Cognition is defined as the mental process of knowing, and to that end the ability to perceive, reason, and make judgments. Some of us are predisposed to conditions that make us more susceptible to cognitive decline, such as gender, age, and genetics that make us prone to mental illness. Here, we explore the factors we can control, namely the number of unhealthy mental days, and cutting out bad lifestyle habits.
Mental health refers to the psychological and emotional ability to make decisions, contributing to overall behavioural and social wellbeing. We are fortunate to be living in a time where we are slowly dismantling the stigma surrounding mental illness and bad mental health. While there is still much to be done in that department, we’ve certainly made progress in demanding more recognition of mental wellbeing, particularly in the workplace. The link between mental health and physical health has been brought to the fore in recent years through a greater acknowledgement of the importance of mental wellbeing in general, especially during these unprecedented times.
Anxiety disorder is one the most common mental disorders affecting the global population. Anxiety is part of the fight or flight response, which is beneficial in alerting us from harm. Left unmanaged, however, this has deleterious effects on cognitive functioning. Prolonged stress and anxiety cause a shrink in the hippocampus over time and impairs the functioning of the prefrontal cortex. This could lead to an increased chance of developing depression and dementia down the line.
Anxiety is also linked to memory loss: repeated exposure to anxiety and stress releases excessive levels of cortisol, impairing memory retrieval. Research also shows that anxiety is an early predictor of impaired cognitive function in the future. For example,a study done by UC Irvine demonstrated how even short-term stress lasting a few hours can impair the process behind collecting and retaining information.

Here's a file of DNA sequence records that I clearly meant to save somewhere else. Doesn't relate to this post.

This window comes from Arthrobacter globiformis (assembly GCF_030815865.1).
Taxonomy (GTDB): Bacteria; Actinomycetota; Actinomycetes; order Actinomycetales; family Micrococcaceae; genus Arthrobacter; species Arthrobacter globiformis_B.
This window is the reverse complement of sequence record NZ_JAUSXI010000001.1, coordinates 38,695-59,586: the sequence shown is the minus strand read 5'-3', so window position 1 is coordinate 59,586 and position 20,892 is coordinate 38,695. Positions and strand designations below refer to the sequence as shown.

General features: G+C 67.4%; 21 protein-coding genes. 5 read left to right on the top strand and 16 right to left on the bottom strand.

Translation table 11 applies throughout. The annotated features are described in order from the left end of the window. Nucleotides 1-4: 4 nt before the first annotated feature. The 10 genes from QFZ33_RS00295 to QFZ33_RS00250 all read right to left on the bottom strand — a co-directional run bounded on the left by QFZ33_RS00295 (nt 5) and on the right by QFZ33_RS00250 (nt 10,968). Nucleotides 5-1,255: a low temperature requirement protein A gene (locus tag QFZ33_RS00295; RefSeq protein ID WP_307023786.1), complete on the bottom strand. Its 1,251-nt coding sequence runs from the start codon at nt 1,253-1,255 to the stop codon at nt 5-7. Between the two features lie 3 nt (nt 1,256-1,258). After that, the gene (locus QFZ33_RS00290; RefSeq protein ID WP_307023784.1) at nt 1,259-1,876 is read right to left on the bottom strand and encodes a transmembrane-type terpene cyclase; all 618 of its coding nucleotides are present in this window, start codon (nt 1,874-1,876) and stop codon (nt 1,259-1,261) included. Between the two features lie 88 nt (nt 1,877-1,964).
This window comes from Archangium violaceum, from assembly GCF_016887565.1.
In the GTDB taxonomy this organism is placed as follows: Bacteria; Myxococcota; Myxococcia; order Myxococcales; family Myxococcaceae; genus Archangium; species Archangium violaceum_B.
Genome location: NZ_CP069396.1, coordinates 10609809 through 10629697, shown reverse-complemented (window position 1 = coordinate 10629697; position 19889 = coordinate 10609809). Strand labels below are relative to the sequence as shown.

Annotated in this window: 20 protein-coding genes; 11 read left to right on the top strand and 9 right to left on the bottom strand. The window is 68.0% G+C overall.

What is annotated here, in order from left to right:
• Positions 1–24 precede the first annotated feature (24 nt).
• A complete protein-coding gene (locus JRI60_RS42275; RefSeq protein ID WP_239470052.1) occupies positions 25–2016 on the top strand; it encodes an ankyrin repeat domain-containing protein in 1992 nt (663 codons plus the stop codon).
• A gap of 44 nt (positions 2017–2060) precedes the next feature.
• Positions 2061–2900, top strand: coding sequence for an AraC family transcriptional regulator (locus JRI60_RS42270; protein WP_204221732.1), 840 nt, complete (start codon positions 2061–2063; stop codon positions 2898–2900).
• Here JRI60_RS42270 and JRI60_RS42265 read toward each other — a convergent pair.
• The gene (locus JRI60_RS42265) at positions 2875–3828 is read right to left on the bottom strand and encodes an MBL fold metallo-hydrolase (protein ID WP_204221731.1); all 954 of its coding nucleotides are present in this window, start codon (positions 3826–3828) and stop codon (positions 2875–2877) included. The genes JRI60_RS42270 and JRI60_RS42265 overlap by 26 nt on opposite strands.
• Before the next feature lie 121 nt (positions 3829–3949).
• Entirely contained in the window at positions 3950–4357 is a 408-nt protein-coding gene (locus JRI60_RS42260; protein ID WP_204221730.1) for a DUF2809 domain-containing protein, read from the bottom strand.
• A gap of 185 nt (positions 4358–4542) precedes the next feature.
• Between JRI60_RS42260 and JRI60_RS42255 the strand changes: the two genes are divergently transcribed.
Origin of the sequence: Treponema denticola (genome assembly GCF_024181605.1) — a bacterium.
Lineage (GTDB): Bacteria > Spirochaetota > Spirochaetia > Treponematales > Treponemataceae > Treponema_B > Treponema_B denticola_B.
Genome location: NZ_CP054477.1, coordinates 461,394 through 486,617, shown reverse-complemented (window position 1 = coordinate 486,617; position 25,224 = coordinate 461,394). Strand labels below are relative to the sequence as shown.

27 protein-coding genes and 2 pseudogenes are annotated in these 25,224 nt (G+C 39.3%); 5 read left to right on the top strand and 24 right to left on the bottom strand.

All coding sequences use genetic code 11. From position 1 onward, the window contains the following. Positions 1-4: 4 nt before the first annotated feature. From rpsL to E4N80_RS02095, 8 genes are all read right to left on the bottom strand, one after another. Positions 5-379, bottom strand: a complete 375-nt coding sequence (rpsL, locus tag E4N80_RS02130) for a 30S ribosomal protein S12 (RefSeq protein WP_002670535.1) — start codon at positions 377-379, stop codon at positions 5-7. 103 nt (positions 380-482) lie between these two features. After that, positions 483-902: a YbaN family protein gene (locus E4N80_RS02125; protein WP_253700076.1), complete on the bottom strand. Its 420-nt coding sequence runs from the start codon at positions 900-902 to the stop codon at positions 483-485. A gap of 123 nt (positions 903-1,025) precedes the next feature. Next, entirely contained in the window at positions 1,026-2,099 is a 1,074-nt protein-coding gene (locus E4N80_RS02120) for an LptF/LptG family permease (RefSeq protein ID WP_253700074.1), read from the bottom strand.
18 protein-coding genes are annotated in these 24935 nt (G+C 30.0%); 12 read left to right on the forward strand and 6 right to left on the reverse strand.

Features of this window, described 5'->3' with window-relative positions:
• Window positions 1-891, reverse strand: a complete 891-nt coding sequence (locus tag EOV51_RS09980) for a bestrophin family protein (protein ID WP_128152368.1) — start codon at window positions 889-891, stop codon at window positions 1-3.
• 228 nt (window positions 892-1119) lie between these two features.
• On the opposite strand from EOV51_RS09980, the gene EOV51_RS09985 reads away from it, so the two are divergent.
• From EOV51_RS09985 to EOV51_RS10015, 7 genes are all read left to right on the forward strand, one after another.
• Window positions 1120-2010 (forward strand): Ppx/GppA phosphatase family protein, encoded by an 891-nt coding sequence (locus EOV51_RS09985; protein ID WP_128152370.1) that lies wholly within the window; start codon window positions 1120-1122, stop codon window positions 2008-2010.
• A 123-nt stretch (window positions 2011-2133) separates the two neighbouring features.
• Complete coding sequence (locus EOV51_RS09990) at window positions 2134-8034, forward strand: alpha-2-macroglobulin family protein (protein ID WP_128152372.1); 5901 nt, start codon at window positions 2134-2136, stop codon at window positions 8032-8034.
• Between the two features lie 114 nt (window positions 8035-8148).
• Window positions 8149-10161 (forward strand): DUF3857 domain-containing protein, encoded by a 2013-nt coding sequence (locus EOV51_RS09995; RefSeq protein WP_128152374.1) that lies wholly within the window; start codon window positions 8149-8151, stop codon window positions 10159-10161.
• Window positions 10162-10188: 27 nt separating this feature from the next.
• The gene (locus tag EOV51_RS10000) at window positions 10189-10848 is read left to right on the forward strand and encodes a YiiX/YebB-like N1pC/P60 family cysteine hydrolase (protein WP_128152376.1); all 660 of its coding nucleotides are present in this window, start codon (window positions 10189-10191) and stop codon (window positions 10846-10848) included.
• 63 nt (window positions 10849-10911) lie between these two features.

What are some of the common physical behaviours of bad mental health and what are its toll on cognitive health?
Lack of sleep and insomnia
Chronic sleep deprivation caused by stress and anxiety leads to overworked neurons, which consequently lead to impaired cognitive function. In a study done by Michigan State University that involves a single night of sleep deprivation, participants who were deprived of sleep had a 30% error rate on a cognitive test done on them, a 15% increase from the previous evening. Further, the number of lapses in attention also tripled. By contrast, the rested group performed consistently. The current study showed that over a longer term, sleep deprivation can lead to cognitive decline and dementia.
Calorie intake and dietary composition have a significant and lasting impact on cognitive functioning and emotion. Some of us may have heard of the term “comfort food”. Numerous studies have demonstrated that physical or emotional distress leads to an increased consumption of high fat and sugar foods. Once consumed, the feedback effect that results is one that reduces stress-related emotions. Studies have shown that low glycemic index foods correlate with improved attention, memory, and functional capacity, while foods high in sugars cause concentration difficulties and low attention span. Amino acids and catecholamines are necessary for the synthesis of neurotransmitters- decreased levels of serotonin are associated with difficulties in memorizing, learning, and reasoning.
Some people develop an unhealthy relationship with alcohol to quell chronic emotional distress, to self-medicate. Studies have shown that those with specific mental health disorders, such as generalised anxiety disorder, panic disorder, agoraphobia, and social anxiety disorder are more likely to abuse alcohol consumption. Alcohol depresses the Central Nervous System (CNS), offering temporary relief from anxiety. However, unbridled consumption, over time, is detrimental to memory, leading to cognitive decline and increased chances of developing dementia. The good news is that abstinence from overconsumption of alcohol can repair cognitive impairment.
It should also be reassuring to know that beyond that, cognitive impairment caused by poor mental health is somewhat reversible due to our brain’s neuroplasticity.
How can nutraceuticals and supplements improve cognition?&